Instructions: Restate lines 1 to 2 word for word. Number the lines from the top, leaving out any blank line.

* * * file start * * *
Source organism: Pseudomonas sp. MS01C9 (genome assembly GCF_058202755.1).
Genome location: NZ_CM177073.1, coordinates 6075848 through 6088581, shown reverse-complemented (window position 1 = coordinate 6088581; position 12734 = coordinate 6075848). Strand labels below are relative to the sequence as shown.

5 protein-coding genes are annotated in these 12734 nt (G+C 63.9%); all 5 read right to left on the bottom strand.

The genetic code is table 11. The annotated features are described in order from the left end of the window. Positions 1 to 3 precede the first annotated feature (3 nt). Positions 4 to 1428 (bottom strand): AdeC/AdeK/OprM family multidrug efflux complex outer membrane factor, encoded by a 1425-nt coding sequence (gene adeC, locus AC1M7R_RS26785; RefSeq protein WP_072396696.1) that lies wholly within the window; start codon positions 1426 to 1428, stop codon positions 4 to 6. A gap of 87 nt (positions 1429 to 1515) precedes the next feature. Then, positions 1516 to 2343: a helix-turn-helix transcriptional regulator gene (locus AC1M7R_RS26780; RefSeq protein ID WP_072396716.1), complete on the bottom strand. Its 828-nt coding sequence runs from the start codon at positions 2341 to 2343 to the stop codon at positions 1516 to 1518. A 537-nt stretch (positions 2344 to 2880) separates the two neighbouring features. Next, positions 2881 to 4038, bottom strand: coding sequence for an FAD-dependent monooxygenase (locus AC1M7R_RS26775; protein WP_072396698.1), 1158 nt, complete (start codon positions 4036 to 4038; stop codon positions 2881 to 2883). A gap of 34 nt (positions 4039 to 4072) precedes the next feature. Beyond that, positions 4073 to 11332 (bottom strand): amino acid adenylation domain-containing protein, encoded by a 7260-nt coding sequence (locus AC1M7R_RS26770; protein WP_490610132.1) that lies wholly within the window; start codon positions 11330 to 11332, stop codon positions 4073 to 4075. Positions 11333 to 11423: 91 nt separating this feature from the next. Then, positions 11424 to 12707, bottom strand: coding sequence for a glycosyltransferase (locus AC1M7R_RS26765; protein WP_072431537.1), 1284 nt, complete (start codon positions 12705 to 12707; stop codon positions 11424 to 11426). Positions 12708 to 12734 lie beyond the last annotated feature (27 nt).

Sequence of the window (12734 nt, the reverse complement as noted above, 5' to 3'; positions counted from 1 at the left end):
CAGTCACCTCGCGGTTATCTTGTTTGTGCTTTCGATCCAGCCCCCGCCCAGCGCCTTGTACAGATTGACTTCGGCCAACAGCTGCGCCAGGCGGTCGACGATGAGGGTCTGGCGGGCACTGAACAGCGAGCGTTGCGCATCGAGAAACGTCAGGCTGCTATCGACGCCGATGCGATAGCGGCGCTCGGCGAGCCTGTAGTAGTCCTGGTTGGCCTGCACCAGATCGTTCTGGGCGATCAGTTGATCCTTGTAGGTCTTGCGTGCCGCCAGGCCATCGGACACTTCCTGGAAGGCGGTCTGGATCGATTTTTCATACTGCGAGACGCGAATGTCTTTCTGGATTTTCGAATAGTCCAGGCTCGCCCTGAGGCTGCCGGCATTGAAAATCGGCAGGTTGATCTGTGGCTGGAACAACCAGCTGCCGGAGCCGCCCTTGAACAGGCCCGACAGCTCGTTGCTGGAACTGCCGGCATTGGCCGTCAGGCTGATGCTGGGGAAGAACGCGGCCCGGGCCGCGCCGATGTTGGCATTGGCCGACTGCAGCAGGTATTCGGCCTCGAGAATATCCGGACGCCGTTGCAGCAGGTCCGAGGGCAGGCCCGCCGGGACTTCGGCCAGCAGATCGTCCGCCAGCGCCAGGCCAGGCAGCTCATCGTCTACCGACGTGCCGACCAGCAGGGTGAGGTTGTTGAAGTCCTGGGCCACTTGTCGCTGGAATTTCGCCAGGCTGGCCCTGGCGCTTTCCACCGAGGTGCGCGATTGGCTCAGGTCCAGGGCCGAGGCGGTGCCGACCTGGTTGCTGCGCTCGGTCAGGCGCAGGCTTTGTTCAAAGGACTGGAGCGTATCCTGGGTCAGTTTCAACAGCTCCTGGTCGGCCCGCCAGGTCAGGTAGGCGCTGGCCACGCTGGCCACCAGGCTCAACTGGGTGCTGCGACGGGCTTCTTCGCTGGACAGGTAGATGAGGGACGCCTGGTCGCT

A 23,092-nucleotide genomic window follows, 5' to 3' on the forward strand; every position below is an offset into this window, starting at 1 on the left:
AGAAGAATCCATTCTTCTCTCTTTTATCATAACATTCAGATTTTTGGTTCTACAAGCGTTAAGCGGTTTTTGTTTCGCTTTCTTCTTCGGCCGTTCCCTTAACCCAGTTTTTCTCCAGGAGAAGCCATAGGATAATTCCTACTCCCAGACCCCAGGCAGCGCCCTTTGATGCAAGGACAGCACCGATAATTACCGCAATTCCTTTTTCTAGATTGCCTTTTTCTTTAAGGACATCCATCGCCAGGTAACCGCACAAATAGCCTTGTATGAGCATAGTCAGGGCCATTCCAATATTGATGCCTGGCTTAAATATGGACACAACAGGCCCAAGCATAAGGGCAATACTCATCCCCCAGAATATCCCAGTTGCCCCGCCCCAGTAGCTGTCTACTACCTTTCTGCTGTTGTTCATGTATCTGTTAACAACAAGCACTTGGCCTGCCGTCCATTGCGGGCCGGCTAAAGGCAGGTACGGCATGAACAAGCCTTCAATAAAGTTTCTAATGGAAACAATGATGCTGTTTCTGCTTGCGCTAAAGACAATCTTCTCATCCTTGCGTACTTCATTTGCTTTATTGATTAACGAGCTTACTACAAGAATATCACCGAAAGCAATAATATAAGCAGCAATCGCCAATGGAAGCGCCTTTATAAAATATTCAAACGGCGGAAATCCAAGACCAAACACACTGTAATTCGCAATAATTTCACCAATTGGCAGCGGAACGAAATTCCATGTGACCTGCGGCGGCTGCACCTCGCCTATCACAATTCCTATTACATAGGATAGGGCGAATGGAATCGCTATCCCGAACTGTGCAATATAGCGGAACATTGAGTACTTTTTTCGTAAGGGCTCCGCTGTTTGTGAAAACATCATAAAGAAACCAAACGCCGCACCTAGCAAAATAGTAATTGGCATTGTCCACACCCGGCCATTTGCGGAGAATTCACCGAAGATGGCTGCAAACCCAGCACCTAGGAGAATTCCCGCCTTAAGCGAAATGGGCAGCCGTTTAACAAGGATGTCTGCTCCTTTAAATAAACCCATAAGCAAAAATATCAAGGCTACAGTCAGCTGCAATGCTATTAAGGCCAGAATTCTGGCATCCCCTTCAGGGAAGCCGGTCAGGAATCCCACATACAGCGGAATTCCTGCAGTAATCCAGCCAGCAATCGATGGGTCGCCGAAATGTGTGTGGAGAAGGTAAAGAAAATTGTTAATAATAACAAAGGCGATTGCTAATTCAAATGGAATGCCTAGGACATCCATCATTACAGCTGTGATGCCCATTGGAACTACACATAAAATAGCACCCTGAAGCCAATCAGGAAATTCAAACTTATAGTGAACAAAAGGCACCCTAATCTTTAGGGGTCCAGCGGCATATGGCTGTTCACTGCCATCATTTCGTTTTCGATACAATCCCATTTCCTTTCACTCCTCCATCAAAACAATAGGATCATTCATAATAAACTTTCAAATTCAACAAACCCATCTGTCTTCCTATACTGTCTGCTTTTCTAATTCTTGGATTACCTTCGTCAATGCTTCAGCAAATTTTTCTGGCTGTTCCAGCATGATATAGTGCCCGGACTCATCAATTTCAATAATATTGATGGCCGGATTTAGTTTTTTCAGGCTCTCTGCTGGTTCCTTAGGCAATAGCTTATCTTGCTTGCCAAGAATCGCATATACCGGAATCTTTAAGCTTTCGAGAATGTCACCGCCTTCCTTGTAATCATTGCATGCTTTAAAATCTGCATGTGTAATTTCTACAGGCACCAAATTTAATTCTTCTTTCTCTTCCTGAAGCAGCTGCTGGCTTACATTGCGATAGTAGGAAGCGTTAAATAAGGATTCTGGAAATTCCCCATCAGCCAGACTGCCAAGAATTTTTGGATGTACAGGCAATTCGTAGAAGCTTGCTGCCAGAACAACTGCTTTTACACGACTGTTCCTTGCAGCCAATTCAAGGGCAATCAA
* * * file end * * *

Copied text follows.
Source organism: Pseudomonas sp. MS01C9 (genome assembly GCF_058202755.1).
Genome location: NZ_CM177073.1, coordinates 6075848 through 6088581, shown reverse-complemented (window position 1 = coordinate 6088581; position 12734 = coordinate 6075848). Strand labels below are relative to the sequence as shown.